The title was just for shock value. I’m actually on the side of lawyers acting like lawyers. Stop laughing.
An Atlanta “silk stocking” law firm, King & Spalding has been under fire for a week or so as one of its partners (at the rate of $520 an hour) took on the defense of the Defense of Marriage Act (DOMA) for Republican House leaders when the Justice Department announced that it would not defend the law in lawsuits asserting that the law is unconstitutional.
The firm’s chairman, announcing the firm would withdraw, said “[i]n reviewing this assignment further, I determined that the process used for vetting this engagement was inadequate.” AJC.com. He didn’t mention that the firm was under fire from gay groups and liberal quarters, with protests planned against it later in the week.
The partner who is handling the case, Paul D. Clement, a former Solicitor General, resigned saying “’I take this step not because of strongly held views about the statute. My thoughts about the merits of DOMA are as irrelevant as my views about the dozens of federal statutes that I defended as Solicitor General.
‘‘Instead, I resign out of the firmly-held belief that a representation should not be abandoned because the client’s legal position is extremely unpopular in certain quarters. Defending unpopular positions is what lawyers do. The adversary system of justice depends on it, especially in cases where the passions run high. Efforts to delegitimize any representation for one side of a legal controversy are a profound threat to the rule of law.’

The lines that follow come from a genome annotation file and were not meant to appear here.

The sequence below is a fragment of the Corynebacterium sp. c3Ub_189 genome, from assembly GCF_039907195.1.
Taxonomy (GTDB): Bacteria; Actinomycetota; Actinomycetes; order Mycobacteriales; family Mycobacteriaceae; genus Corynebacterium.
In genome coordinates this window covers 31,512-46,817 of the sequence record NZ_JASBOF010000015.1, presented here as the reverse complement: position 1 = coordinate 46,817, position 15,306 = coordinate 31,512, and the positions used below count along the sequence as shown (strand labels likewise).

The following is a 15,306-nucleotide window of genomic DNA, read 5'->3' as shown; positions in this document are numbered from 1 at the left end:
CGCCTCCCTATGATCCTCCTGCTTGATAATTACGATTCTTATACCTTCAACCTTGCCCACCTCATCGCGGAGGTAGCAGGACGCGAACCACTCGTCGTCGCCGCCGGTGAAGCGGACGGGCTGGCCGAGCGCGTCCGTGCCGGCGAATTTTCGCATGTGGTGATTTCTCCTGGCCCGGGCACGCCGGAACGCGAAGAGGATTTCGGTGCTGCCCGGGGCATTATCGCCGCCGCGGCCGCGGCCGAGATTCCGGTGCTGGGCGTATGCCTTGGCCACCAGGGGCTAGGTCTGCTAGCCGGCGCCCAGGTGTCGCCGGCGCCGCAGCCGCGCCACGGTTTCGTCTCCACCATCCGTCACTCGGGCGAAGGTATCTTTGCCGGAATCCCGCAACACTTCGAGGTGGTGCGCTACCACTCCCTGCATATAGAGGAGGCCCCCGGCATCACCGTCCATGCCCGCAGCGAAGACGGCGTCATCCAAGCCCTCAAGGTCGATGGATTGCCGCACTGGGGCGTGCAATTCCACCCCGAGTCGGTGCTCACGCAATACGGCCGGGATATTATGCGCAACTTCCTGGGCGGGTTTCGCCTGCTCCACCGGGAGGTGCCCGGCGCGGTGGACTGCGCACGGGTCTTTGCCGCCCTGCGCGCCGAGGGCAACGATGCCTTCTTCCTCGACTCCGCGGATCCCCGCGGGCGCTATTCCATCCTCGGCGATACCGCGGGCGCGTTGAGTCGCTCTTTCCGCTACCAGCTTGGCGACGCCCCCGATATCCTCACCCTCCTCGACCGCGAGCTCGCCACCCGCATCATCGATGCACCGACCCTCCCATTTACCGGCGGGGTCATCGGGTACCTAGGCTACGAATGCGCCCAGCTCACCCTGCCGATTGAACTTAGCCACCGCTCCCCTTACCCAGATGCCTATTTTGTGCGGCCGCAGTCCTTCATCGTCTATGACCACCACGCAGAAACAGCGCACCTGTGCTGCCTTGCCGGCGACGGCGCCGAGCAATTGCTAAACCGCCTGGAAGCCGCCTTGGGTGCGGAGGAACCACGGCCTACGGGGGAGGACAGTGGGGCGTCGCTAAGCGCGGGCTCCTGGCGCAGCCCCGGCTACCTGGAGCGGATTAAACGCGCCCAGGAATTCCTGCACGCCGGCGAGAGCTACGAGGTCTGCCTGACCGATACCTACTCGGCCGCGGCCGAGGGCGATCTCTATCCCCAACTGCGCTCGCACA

“Clement closed his letter by quoting from a … former King & Spalding partner (and former Attorney General and former federal appellate judge) Griffin Bell: ‘You are not required to take every matter that is presented to you, but having assumed a representation, it becomes your duty to finish the representation.’” NationalReview.com. (Emphasis added.)
Laugh if you will, lawyers have certain ethical obligations that result from the grant of the privilege to practice law. King & Spalding got lawyering exactly wrong and Mr. Clement got it exactly right.
I hope Mr. Clement with his new firm loses big time in his defense of DOMA but he should be applauded for his representation. His old firm needs to take a remedial professionalism course. Perhaps Mr. Clement will volunteer his services to teach it.